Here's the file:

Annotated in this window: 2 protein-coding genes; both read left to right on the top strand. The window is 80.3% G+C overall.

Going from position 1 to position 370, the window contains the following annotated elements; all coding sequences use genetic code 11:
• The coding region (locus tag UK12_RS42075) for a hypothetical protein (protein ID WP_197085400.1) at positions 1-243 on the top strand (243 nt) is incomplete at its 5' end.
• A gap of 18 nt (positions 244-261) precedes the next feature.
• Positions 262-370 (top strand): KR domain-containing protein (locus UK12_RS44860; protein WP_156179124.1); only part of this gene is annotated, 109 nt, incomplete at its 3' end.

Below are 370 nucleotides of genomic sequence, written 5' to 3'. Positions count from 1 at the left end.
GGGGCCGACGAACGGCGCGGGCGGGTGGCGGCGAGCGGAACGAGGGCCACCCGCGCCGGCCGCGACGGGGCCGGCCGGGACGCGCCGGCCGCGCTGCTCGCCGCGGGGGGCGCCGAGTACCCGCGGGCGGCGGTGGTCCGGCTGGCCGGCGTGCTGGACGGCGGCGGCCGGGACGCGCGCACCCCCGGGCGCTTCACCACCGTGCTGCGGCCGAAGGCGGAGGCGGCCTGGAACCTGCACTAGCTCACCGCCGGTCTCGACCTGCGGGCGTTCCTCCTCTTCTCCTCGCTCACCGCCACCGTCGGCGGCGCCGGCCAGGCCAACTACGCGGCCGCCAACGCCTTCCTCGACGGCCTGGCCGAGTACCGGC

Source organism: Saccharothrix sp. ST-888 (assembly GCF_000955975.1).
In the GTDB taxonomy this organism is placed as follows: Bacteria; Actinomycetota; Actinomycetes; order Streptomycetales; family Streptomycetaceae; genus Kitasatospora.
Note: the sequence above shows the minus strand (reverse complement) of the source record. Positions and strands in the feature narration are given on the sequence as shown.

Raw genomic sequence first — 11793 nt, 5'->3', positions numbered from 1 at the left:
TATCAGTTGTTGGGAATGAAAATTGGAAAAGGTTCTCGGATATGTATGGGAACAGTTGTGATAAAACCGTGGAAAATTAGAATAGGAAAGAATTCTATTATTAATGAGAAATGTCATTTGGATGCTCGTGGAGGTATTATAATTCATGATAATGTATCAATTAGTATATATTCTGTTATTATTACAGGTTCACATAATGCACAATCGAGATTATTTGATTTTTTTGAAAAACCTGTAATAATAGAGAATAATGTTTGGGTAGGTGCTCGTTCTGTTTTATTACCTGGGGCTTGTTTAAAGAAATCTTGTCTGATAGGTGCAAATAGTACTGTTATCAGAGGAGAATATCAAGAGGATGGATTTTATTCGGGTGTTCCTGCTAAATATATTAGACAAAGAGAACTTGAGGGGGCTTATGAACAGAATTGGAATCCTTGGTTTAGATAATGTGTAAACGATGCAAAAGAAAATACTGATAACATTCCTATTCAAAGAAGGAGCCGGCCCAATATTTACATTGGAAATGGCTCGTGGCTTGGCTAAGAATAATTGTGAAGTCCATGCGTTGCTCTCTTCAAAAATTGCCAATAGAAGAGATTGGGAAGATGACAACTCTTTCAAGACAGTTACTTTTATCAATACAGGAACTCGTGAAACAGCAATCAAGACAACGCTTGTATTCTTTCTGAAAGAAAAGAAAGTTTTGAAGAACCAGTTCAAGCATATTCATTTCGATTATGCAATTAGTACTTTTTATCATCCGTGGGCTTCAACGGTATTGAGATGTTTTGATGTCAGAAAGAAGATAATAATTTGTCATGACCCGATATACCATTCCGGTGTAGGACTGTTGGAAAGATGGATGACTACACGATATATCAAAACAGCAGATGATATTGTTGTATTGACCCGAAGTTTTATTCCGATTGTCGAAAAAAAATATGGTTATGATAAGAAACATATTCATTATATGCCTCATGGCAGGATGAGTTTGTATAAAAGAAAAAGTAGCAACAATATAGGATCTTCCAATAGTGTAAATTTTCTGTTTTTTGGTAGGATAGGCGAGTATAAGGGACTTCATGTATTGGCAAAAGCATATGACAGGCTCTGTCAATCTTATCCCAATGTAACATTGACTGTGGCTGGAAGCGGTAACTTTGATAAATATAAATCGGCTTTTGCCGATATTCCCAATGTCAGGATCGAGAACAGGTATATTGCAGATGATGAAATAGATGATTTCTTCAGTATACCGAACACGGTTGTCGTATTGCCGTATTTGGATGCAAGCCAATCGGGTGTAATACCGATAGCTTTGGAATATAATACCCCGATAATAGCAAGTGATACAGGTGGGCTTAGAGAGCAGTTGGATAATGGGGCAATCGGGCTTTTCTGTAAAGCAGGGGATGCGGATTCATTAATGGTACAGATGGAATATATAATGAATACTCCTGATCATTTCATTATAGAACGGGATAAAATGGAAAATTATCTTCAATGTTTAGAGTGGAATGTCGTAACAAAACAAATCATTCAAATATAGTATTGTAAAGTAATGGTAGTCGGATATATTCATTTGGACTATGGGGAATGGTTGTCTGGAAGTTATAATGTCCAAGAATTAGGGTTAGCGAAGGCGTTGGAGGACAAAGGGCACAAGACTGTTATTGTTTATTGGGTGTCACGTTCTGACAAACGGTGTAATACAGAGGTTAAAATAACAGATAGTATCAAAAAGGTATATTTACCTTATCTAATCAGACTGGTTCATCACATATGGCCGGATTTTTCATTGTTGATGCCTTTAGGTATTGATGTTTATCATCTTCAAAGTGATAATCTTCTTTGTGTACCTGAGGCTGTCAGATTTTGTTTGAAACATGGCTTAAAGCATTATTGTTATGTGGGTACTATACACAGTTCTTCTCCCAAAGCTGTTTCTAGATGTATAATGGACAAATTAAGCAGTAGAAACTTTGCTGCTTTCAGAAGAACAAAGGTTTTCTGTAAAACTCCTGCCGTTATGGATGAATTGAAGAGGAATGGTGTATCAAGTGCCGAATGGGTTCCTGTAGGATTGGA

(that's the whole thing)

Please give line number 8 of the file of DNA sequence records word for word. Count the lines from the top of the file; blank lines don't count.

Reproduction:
Source organism: Saccharothrix sp. ST-888 (assembly GCF_000955975.1).